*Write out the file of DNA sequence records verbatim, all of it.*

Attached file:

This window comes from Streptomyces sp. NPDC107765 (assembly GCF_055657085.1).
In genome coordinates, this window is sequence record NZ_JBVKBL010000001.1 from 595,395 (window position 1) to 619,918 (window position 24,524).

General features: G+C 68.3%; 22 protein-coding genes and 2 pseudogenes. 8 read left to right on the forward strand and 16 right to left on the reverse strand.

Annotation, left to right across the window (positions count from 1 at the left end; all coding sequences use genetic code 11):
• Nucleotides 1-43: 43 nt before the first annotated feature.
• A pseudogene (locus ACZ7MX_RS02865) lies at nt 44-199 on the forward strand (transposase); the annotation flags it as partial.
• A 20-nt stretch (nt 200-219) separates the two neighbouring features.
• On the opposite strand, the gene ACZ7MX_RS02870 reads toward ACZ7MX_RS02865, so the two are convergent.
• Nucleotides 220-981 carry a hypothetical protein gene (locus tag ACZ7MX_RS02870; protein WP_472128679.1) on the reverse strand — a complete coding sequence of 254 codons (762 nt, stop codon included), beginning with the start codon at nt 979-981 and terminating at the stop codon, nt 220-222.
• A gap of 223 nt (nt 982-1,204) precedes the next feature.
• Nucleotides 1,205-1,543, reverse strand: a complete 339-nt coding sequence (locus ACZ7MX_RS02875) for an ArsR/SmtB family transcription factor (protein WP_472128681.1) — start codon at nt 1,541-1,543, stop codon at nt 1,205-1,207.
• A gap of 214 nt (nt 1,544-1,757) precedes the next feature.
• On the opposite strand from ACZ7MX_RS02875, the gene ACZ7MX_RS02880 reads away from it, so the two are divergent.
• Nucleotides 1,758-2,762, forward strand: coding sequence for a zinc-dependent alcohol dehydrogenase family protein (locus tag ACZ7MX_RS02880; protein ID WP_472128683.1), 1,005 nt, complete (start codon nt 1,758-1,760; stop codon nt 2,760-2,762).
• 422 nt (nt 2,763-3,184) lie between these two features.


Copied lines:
This window comes from Streptomyces sp. NPDC107765 (assembly GCF_055657085.1).
In genome coordinates, this window is sequence record NZ_JBVKBL010000001.1 from 595,395 (window position 1) to 619,918 (window position 24,524).

General features: G+C 68.3%; 22 protein-coding genes and 2 pseudogenes. 8 read left to right on the forward strand and 16 right to left on the reverse strand.

Annotation, left to right across the window (positions count from 1 at the left end; all coding sequences use genetic code 11):
• Nucleotides 1-43: 43 nt before the first annotated feature.
• A pseudogene (locus ACZ7MX_RS02865) lies at nt 44-199 on the forward strand (transposase); the annotation flags it as partial.
• A 20-nt stretch (nt 200-219) separates the two neighbouring features.
• On the opposite strand, the gene ACZ7MX_RS02870 reads toward ACZ7MX_RS02865, so the two are convergent.
• Nucleotides 220-981 carry a hypothetical protein gene (locus tag ACZ7MX_RS02870; protein WP_472128679.1) on the reverse strand — a complete coding sequence of 254 codons (762 nt, stop codon included), beginning with the start codon at nt 979-981 and terminating at the stop codon, nt 220-222.
• A gap of 223 nt (nt 982-1,204) precedes the next feature.
• Nucleotides 1,205-1,543, reverse strand: a complete 339-nt coding sequence (locus ACZ7MX_RS02875) for an ArsR/SmtB family transcription factor (protein WP_472128681.1) — start codon at nt 1,541-1,543, stop codon at nt 1,205-1,207.
• A gap of 214 nt (nt 1,544-1,757) precedes the next feature.
• On the opposite strand from ACZ7MX_RS02875, the gene ACZ7MX_RS02880 reads away from it, so the two are divergent.
• Nucleotides 1,758-2,762, forward strand: coding sequence for a zinc-dependent alcohol dehydrogenase family protein (locus tag ACZ7MX_RS02880; protein ID WP_472128683.1), 1,005 nt, complete (start codon nt 1,758-1,760; stop codon nt 2,760-2,762).
• 422 nt (nt 2,763-3,184) lie between these two features.